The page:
For Immediate Release
As Congress Debates Consumer Protection Bureau, New Report Highlights Urgent Need to Regulate Credit Reporting Industry
Troubling Lack of Fairness, Accuracy And Transparency Further Undermines Americans' Security and Opportunity in Struggling Economy, Finds Demos
NEW YORK - Today, as Congressional battles threaten the future of the Consumer Financial Protection Bureau, the national policy center Demos published a new report that shows how failures of the credit reporting system -- and the increasing use of the system's credit reports and scores for non-lending purposes -- are having outsized and damaging effects on Americans' economic health.
According to "Discrediting America: The Urgent Need to Reform the Nation's Credit Reporting Industry," a range of new institutions -- such as insurance companies, employers, utilities and hospitals -- are looking to the credit rating system to determine how to provide services to American households. The report details how these companies, like traditional lenders, are basing decisions on credit reports and scores from a system that lacks accuracy, fairness and transparency.
"Credit reports and scores have a profound impact on our economic security and opportunity," said Demos Senior Policy Analyst and report co-author Amy Traub explained. "Having poor credit can be the deciding factor in securing car loans, a home, and even a job. The growing use of reports and scores in almost every area of a family's economic life means we need a credit reporting system that doesn't rely on an under-regulated, faulty industry."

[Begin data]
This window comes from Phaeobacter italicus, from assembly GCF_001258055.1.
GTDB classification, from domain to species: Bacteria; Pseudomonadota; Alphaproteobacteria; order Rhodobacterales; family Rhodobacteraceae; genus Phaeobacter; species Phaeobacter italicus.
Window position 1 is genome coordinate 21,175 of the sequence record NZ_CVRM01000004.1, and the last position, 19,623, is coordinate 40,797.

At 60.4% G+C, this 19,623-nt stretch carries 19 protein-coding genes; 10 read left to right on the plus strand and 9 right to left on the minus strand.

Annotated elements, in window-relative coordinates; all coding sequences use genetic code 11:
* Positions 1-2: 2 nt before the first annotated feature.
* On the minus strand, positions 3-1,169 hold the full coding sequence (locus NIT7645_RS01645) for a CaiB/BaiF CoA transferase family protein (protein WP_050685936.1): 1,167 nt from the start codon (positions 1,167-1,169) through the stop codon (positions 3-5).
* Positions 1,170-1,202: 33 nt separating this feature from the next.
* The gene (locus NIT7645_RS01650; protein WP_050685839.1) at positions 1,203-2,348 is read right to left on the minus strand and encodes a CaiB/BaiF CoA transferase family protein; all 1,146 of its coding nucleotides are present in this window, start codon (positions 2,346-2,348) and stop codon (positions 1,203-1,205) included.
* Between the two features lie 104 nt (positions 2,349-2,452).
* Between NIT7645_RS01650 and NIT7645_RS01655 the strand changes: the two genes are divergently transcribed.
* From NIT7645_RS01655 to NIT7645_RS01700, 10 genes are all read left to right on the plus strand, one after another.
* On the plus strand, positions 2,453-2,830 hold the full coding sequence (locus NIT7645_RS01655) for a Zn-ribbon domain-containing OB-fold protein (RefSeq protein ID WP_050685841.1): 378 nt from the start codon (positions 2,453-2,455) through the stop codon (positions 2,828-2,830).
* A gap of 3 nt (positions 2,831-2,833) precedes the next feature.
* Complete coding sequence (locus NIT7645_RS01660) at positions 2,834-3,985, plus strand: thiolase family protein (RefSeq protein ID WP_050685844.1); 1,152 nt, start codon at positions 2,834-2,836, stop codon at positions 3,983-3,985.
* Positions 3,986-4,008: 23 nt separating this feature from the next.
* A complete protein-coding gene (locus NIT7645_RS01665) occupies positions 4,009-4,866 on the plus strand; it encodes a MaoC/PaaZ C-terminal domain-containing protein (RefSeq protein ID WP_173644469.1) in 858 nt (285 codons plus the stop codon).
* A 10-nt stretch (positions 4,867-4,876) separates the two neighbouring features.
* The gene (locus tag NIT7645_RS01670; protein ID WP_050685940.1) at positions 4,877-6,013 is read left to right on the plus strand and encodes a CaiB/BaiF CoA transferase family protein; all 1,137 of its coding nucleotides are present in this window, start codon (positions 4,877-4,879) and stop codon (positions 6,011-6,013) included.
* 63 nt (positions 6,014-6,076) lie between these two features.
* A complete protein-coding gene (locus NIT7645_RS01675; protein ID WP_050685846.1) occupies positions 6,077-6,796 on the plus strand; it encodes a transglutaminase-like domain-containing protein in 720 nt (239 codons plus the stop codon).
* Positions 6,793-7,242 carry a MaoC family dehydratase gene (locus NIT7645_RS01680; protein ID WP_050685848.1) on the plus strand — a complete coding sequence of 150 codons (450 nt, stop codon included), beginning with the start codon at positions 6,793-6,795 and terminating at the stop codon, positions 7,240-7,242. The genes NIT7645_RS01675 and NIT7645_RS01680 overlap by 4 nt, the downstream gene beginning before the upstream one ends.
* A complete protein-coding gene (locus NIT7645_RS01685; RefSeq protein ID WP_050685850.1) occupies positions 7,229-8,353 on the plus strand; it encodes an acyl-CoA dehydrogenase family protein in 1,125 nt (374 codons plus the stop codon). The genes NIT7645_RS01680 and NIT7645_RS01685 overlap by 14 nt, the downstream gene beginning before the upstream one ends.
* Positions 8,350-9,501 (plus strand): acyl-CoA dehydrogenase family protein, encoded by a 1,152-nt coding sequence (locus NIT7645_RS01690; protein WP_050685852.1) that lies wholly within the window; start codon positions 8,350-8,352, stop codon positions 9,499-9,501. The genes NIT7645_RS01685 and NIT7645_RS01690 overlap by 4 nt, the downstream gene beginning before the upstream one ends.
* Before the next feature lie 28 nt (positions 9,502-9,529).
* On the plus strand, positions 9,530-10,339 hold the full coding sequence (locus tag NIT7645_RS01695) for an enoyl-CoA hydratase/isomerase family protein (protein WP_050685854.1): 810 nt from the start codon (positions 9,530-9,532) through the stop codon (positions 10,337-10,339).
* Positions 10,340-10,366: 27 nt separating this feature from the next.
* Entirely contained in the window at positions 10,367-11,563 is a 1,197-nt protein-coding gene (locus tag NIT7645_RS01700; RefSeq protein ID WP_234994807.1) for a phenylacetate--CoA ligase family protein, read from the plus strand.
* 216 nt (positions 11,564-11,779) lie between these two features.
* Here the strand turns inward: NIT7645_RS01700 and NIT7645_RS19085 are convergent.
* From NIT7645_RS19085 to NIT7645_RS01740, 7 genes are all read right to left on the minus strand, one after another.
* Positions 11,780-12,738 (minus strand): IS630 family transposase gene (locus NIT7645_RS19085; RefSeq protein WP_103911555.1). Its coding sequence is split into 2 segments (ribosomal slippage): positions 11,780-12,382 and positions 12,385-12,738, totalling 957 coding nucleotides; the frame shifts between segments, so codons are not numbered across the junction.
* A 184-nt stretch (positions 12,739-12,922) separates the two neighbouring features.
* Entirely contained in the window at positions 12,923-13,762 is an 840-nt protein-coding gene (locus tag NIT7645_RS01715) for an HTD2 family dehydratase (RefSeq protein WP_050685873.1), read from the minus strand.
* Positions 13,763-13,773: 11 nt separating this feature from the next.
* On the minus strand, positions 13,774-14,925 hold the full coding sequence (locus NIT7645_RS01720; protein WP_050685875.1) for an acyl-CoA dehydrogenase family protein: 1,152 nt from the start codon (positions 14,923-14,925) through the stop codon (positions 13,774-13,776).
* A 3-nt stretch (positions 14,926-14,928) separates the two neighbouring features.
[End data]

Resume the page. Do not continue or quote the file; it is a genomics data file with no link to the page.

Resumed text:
"Discrediting America" reveals that:
-- More than 20 million Americans could have material errors on their credit reports.
-- 60 percent of employers now use credit reports to evaluate job candidates, despite a lack of evidence correlating credit history to job performance or likelihood to commit fraud.
-- Credit reports largely mirror racial and economic divides, with African Americans and Latinos disproportionately likely to have lower scores and to be offered high-priced loan products.
-- Individual consumers lack unrestricted access to relevant credit information and must often pay fees to obtain their own credit scores.
-- Utility companies, home and car insurers and hospitals are expanding their use of credit data, raising concerns that vulnerable consumers and patients will be pressured to rely on credit cards.
The report concludes with a policy discussion focused on how to reduce credit reporting errors and increase transparency; establish sensible limits on negative information included in credit reports; and rein in credit reporting 'mission creep.' Many policy recommendations could be carried out by the new Consumer Financial Protection Bureau.
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